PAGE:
Of course, I then decided I also wanted to hand-colour, so I had to figure out a way to squeeze everything onto the page.


I had in mind a particular photograph, taken on the barrens of the southern Avalon Peninsula of Newfoundland, which just happened to have caribou in the shot (for the curious, caribou and reindeer are the same animal, Rangifer tarandus, the first usually used in North America and the second in Europe). Alas, there must be another box of my photographs still in storage at my mother's house in BC, because I couldn't find it. So instead I used this one, taken somewhere between Cape Ray and Gros Morne, Newfoundland.

I started with a blue wash, and quickly began to wish I'd taken the time to transfer the drawing to watercolour paper before inking.

Then I added green and yellow. You can see the paper getting more and more wrinkled with each colour I add.

Then some brown and grey, and a little red and purple.

Finally, I brightened up some of the colours and added a few details with pencil crayon.

Then I had to flatten the thing so I could get a good scan. I did this by thoroughly spritzing it with water from the back, until the paper relaxed and it lay flat. Then I put it between sheets of printmaking rag (I used some old proofs) and newsprint, and put it under a goodly amount of weight to dry. And the next day it was perfectly flat.

I had to scan it in two pieces, because it's too big for my scanner--thanks to Photoshop's "photomerge" function, putting the two pieces together was a snap.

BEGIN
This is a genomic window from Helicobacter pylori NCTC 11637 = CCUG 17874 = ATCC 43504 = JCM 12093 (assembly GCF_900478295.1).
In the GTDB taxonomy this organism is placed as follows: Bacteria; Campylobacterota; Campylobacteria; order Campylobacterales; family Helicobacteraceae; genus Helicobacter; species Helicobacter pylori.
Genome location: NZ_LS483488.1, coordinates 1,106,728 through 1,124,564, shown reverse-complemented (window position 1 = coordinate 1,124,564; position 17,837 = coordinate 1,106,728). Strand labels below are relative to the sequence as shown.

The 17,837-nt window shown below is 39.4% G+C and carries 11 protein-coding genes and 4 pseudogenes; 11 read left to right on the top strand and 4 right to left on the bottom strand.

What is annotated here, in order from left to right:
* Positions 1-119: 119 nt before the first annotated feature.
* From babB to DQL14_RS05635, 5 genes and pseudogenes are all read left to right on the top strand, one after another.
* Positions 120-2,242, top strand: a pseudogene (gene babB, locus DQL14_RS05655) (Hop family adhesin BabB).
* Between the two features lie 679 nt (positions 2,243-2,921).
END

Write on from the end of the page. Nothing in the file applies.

And if anyone's interested, I've made it available as a print through Zazzle (if you order, make sure to let the preview load for the size you select--some sizes will cut off the top and bottom of the image). I may do my own prints at some point, on my very nice super-deluxe photo inkjet printer on digital photo rag paper. If enough people ask, that is.

12 July 2012

Recent Letterpress Work (Or, I Am Not Dead)

So much for my goal of posting something every week. I don't even really have the excuse of being busy. Which isn't to say I haven't been busy. I have. Just not so busy I couldn't post something. But anyway.

I am writing lots of fiction, and planning some other fun things. I've been making a few things, like this entirely non-letterpress item:

Available from one of my Etsy shops, if you're interested.

As for letterpress things, I finally got the "Spring" card in the four seasons series done, leaving just the "Autumn" one, which I hope to get done soon. The bulk of these are still in the Dawson Printshop, waiting for me to trim them down to size, but they are printed, at least.

I also played around with some wood type (and a linocut) while I was teaching (not during class time, of course, but while waiting for my students to arrive). I started with this little card:

Then did this one:

And then this:

You can probably tell I printed the first colour on the next card right after printing the second colour on the previous card, to reduce the number of times I had to clean the press. I do love printing these simple cards with vintage type and translucent colours, and I have plenty of ideas for more. I'm thinking "Thank You" and "Happy Birthday" cards should be next, since those are things people often ask about.

Right now I'm working on a book cover for my novel Reindeer Girl, which will be serialized by JukePop Serials starting in September, but I'll do a whole post on that once the picture is done.